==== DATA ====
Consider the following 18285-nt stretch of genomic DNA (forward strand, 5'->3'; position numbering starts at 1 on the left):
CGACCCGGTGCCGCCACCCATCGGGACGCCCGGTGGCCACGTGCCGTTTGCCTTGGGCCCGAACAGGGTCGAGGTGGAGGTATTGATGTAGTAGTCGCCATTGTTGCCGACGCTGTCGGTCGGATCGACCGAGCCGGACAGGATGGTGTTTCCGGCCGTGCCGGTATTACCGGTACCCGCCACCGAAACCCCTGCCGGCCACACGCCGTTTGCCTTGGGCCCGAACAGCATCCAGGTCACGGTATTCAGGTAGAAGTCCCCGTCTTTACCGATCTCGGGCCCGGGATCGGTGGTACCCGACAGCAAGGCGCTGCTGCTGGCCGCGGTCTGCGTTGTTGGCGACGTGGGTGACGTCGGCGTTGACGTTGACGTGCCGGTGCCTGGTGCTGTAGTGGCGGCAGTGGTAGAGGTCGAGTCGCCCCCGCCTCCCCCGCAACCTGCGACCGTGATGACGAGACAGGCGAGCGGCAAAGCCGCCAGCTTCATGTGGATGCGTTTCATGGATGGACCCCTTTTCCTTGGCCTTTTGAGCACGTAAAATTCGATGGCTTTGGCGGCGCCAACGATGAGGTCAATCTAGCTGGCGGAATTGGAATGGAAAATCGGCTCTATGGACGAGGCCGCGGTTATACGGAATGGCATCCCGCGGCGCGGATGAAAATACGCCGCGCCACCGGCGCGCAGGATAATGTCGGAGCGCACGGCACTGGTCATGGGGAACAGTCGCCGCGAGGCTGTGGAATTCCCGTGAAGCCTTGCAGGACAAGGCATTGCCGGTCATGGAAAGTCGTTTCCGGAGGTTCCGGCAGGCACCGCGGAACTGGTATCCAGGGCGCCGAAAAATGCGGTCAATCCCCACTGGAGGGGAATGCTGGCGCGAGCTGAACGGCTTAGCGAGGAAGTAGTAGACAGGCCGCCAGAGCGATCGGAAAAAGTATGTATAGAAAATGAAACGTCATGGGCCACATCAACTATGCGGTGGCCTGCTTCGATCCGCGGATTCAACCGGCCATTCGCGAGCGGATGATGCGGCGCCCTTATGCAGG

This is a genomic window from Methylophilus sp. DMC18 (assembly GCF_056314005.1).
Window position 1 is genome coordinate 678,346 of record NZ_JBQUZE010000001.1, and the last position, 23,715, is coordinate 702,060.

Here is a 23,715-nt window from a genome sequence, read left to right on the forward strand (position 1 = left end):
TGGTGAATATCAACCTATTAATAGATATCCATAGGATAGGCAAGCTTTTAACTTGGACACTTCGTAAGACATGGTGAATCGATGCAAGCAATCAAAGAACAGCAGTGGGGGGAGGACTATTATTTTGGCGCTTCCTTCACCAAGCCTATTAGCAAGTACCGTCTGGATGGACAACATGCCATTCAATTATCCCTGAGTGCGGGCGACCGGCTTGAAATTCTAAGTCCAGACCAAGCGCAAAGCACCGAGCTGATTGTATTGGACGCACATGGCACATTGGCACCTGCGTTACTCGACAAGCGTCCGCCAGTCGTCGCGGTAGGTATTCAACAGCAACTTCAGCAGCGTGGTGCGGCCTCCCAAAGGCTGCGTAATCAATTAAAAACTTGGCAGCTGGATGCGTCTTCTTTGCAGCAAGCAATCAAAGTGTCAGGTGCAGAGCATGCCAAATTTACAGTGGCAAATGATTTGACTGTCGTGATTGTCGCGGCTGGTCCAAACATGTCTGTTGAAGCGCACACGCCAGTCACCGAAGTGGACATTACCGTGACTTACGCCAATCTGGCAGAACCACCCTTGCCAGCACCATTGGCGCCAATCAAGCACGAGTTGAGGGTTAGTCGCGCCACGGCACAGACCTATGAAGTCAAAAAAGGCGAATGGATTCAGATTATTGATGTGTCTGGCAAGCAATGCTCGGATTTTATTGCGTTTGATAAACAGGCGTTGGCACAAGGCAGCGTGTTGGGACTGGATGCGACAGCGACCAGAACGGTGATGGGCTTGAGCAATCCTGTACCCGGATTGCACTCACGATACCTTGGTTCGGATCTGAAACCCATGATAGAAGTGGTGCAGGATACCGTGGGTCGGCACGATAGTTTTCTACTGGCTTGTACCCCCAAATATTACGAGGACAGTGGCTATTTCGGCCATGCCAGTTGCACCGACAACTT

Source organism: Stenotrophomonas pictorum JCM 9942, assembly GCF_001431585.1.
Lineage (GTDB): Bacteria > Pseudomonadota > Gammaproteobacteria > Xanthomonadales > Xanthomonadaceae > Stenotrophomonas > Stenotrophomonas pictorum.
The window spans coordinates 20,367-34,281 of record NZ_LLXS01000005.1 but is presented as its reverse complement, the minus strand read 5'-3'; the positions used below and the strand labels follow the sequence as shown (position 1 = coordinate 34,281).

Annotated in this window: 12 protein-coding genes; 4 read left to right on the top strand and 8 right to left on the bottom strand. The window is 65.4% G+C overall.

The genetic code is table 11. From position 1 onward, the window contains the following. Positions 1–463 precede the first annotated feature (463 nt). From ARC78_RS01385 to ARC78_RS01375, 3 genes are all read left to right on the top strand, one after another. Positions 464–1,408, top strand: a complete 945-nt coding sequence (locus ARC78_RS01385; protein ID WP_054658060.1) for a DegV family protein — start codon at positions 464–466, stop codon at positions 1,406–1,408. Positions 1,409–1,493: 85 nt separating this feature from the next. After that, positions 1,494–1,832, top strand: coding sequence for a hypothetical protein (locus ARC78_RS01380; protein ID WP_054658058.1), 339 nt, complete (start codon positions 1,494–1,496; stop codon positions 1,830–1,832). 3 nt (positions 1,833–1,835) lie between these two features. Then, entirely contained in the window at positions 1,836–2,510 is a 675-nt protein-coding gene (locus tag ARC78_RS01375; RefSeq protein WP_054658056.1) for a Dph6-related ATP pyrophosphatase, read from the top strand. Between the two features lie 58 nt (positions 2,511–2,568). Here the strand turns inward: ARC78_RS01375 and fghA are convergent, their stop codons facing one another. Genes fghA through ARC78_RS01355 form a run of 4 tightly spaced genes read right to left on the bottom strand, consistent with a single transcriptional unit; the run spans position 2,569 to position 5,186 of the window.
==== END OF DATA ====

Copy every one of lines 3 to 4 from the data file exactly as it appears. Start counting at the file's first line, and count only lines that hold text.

This is a genomic window from Methylophilus sp. DMC18 (assembly GCF_056314005.1).
Window position 1 is genome coordinate 678,346 of record NZ_JBQUZE010000001.1, and the last position, 23,715, is coordinate 702,060.